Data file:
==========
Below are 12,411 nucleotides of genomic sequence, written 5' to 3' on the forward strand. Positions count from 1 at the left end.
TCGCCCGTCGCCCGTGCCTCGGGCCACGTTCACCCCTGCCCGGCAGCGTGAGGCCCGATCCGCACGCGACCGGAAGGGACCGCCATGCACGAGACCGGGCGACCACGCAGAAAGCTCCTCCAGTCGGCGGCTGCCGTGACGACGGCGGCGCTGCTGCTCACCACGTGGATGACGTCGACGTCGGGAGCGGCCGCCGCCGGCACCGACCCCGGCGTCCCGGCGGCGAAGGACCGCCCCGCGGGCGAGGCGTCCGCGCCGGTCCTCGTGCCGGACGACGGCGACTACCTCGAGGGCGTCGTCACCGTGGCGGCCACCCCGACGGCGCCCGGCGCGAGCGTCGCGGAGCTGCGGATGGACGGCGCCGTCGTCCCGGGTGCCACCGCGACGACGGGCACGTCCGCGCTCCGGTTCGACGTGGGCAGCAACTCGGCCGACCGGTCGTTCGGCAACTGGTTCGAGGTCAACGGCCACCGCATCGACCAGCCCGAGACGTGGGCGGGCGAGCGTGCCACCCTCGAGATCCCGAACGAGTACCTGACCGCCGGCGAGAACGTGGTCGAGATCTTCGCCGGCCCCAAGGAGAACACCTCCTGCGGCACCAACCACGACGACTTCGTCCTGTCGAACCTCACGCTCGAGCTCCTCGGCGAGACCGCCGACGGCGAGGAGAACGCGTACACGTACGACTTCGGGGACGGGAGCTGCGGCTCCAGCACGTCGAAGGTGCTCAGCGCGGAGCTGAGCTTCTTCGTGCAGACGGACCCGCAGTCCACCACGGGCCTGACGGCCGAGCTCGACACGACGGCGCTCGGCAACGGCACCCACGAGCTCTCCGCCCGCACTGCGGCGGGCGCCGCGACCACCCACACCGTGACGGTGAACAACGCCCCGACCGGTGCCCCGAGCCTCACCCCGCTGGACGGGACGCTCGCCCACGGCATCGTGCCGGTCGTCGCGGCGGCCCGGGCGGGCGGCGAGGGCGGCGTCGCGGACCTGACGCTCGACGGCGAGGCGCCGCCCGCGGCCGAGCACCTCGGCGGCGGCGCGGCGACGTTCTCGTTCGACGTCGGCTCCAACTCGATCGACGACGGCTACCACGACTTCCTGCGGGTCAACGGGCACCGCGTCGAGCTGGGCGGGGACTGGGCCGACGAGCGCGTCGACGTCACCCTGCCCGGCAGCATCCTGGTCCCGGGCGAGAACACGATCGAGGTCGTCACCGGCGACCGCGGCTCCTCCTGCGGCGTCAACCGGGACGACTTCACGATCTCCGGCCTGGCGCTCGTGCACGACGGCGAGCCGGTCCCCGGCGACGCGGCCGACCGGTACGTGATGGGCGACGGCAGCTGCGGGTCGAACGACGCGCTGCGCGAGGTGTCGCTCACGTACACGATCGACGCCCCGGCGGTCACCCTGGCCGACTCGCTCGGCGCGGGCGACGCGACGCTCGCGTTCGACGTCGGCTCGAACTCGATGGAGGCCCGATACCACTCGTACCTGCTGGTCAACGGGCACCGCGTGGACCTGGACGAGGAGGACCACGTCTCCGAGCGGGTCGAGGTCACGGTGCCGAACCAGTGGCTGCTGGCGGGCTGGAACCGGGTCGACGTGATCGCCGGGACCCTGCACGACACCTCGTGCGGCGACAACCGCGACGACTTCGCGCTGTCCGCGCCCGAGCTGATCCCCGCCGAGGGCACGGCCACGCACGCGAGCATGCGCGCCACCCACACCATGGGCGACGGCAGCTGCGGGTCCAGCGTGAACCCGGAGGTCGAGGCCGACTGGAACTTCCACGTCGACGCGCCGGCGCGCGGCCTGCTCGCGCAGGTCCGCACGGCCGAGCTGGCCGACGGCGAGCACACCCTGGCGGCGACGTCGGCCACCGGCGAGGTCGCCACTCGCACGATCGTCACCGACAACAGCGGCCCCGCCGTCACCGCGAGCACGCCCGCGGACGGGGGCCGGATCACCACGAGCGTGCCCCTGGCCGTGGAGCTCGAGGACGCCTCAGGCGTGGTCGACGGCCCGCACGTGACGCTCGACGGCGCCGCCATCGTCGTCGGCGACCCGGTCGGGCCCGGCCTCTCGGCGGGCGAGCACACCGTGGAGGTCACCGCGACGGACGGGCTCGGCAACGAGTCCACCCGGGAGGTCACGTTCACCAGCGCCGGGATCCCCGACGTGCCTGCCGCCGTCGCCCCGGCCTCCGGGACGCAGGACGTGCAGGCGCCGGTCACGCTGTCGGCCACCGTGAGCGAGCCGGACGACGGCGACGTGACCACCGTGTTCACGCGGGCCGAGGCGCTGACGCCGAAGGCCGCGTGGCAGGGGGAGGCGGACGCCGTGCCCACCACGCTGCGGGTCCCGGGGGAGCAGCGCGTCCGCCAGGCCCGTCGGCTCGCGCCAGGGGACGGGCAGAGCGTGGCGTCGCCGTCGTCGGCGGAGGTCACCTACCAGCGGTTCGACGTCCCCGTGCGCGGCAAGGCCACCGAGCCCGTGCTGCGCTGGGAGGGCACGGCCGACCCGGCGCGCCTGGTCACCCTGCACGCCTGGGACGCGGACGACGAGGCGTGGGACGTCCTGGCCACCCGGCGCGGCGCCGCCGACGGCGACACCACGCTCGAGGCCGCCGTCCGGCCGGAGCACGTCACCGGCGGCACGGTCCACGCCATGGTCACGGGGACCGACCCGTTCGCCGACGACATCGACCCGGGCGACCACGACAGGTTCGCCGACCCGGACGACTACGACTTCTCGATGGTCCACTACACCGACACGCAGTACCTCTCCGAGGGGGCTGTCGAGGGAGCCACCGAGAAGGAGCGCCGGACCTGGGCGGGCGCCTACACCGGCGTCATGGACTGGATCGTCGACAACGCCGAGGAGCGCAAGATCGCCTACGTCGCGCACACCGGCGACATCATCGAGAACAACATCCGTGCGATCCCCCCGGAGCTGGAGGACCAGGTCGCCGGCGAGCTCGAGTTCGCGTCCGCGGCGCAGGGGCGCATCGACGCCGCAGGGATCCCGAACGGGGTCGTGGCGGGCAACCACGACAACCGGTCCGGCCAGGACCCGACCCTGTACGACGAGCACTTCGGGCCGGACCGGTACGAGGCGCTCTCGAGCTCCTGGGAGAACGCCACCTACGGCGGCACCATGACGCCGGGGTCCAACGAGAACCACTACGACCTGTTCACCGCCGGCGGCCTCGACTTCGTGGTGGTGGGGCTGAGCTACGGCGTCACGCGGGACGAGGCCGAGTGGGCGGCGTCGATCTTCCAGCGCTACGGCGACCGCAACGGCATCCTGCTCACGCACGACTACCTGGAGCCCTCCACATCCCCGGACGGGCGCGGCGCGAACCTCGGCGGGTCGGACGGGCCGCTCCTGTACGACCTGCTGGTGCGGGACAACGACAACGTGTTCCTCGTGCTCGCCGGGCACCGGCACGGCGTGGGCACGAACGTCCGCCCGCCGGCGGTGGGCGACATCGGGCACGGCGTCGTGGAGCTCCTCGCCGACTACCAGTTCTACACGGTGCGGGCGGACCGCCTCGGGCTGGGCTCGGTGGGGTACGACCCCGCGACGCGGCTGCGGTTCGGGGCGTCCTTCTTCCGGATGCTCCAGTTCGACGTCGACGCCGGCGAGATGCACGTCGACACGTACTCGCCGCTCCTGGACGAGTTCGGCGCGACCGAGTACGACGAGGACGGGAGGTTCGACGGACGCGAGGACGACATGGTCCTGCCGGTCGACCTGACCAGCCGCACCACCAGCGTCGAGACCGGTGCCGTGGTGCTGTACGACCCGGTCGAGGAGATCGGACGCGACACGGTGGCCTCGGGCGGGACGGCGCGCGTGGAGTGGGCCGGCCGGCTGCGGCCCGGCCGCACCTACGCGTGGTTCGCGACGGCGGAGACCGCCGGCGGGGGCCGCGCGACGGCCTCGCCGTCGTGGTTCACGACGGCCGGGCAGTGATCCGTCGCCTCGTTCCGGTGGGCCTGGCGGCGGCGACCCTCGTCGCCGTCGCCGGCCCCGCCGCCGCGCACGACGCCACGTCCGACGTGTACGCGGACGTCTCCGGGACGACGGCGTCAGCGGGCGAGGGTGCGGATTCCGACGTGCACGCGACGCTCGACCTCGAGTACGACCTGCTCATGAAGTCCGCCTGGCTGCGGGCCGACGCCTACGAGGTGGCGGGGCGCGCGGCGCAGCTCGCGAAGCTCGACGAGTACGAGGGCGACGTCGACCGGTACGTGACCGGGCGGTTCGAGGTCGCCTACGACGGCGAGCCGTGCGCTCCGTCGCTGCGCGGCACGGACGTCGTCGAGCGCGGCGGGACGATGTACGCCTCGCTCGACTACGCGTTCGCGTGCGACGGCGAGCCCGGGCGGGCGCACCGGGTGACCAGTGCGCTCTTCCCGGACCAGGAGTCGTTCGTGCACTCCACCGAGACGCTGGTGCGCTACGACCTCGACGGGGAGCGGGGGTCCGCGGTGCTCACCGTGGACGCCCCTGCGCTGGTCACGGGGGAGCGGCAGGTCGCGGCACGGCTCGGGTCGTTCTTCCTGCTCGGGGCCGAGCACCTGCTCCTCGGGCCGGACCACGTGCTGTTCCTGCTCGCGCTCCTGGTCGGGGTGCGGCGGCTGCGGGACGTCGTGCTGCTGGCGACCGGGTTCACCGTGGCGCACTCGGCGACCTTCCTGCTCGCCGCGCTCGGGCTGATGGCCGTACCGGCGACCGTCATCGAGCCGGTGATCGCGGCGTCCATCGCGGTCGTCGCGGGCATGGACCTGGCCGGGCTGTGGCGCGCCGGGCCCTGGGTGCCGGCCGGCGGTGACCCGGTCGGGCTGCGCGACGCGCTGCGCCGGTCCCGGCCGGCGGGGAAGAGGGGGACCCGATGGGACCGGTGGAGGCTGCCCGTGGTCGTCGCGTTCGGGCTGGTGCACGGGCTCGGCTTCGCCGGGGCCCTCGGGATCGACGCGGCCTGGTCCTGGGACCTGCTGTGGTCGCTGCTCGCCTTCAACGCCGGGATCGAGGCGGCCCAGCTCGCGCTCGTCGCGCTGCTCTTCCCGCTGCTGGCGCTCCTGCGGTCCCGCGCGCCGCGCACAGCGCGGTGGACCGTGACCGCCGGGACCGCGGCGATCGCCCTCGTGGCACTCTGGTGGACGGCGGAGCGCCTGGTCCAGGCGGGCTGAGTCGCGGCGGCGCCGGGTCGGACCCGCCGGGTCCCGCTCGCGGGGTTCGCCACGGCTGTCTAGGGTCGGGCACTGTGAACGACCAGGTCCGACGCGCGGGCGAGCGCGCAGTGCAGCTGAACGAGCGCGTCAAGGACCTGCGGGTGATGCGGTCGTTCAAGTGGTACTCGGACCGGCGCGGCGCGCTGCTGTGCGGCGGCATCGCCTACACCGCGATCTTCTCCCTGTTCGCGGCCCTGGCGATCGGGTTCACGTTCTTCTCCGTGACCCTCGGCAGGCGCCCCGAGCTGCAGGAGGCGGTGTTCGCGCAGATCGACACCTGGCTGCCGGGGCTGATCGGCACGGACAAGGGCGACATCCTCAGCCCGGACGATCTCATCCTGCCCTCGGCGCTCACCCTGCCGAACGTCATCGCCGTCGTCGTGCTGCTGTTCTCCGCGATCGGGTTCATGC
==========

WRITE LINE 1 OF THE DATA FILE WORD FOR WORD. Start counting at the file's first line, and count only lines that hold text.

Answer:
Below are 12,411 nucleotides of genomic sequence, written 5' to 3' on the forward strand. Positions count from 1 at the left end.